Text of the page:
Mike Sims, BARBRI President
As you likely already know, the grades you receive on your law school finals are critical. Here are some essential tips and strategies for refining your essay writing, effectively using IRAC, and ultimately, succeeding on your law school finals.
Law school finals are different
When I first went to law school, I thought I’d do well on my law school finals using the same strategy that I’d used in undergrad. I created huge outlines, flashcards, learned the rules and showed up at finals ready to regurgitate everything about any given subject. Rote memorization and recall. I quickly discovered that law school finals are very different.
So, if your law school finals are not testing your ability to learn and recite the rules, what are they testing?
Four things law school finals are really testing
IRAC. It stands for issue, rule, application, and conclusion and will be your key to truly understanding and navigating your final exams. IRAC gives you the structure of what law school finals are testing.
- Your ability to figure out a client’s problem (Issue)
- Your knowledge of rules that might be relevant to and help solve the problem presented by your client. (Rule)
- Your ability to determine which of the facts presented are actually relevant to solving that problem. (Application) P.S. Learn why the word “application” is used vs. “analysis” in the video below.
- What you believe, based on your reasoning, will be the result when a court tackles the problem. (Conclusion)
Knowing to use IRAC is just the first step towards successful law school finals. It’s effectively using IRAC that really matters.
The most important skills to ace law school finals
The skills that are most important, the difference between an “A” answer” and anything else, is the ability to figure out the client’s problem (the issue) and the ability to determine which facts are actually applicable or relevant to that issue (the application).
Some might ask “What about the rules?” You definitely need to know a lot of rules, or you can’t get started. Knowing the rules is table stakes. In fact, BARBRI has phenomenal tools to help you learn the rules of law from top U.S. professors with BARBRI 1L Mastery and BARBRI 2L/3L Mastery.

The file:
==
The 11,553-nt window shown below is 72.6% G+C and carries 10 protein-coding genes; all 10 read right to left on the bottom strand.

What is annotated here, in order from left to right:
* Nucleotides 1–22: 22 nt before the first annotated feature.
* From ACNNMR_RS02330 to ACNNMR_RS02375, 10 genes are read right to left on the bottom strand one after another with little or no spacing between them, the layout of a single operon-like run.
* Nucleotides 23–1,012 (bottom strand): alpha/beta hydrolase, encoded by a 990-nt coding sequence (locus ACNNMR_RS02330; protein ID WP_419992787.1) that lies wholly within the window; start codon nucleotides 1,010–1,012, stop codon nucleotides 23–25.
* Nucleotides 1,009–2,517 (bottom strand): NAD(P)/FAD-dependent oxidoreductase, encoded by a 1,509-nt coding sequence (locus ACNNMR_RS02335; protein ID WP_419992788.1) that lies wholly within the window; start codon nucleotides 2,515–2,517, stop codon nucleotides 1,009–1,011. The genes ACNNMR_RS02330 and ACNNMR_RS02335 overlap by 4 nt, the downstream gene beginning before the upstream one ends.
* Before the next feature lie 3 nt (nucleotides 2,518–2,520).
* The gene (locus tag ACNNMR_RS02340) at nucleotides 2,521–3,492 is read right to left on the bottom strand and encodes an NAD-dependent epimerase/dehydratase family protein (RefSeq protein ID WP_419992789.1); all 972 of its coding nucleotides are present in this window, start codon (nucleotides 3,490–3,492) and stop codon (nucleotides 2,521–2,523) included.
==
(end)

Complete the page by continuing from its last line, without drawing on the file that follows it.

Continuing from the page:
However, you won’t do well on finals for simply knowing the rules. The majority of points on law school finals come from spotting the issues and your ability to determine which facts are relevant to solving the problem, or question, you are presented. You need to hone your issue spotting skills and learn to separate legally significant facts from those that are not relevant.
If you learn to do this well, and follow my advice below, you’ll be well on your way toward an “A” on your law school final exams.
Read, think and write like a lawyer
Each of these steps has a particular purpose and methodology I encourage you to follow, whether you’re writing online exams, using a computer or paper and writing materials.
Read. The way lawyers read is very different than the average person. They don’t start reading top down, they start at the bottom with the call of the question. Lawyers seek to first understand the problem they are trying to solve or the question they are being asked. Reading the call of the question first will keep you focused and help you immediately begin separating relevant from irrelevant facts.
Think. As you read, knowing what you already know about the question you are being asked, is there anything that gives rise to a rule? Highlight or underline the facts that are significant to the problem that you are solving. Ask yourself why the professor is including certain details (and watch out for adjectives, adverbs and modifying clauses that aren’t pertinent to the main facts that raise issues and decide cases). Read with intention and jot down any rules that come to mind based on the associated facts. You’ll be creating short outlines during this time. This will allow you to actually write out your answer more quickly and in a more organized fashion. You’ll be a lot faster and better organized than your peers who type a little, think a little, type a little, think a little.
Write. How much time should you spend actually writing? Plan on allocating a third of your time to the reading and thinking part of the process. You’ll have plenty of time to write because you’ll know exactly where you are going with your answer (thanks to your outlines). Your professor will typically tell you how much time you have for each question or how many points are allocated to each question. If your professor doesn’t share this information, simply take the number of questions and divide that by the total time allotted for the exam.
How does this law school finals system really work?
This is a lot of information and you may be struggling to see how this law school finals system really works in practice.
Watch this video to learn more about these tips and to see an actual practice question worked using this law school finals system.
Good legal writing is good legal writing
Remember that, whether taking online exams or in class on paper, this system is all about good legal writing – the same type of writing you’ll do in your career as an attorney. This approach and structure keep you focused on the actual problem or question you are trying to solve.
Ultimately, your professors aren’t worried about who gets the question “right” or “wrong.” They are interested in your ability to identify the problem you are solving, the rules that are being used, separate relevant from irrelevant facts, and discuss your conclusion based on your legal reasoning in a logical and organized fashion.
Check out more law school finals tips here.
You can, and will, ace your law school finals, however you are taking them!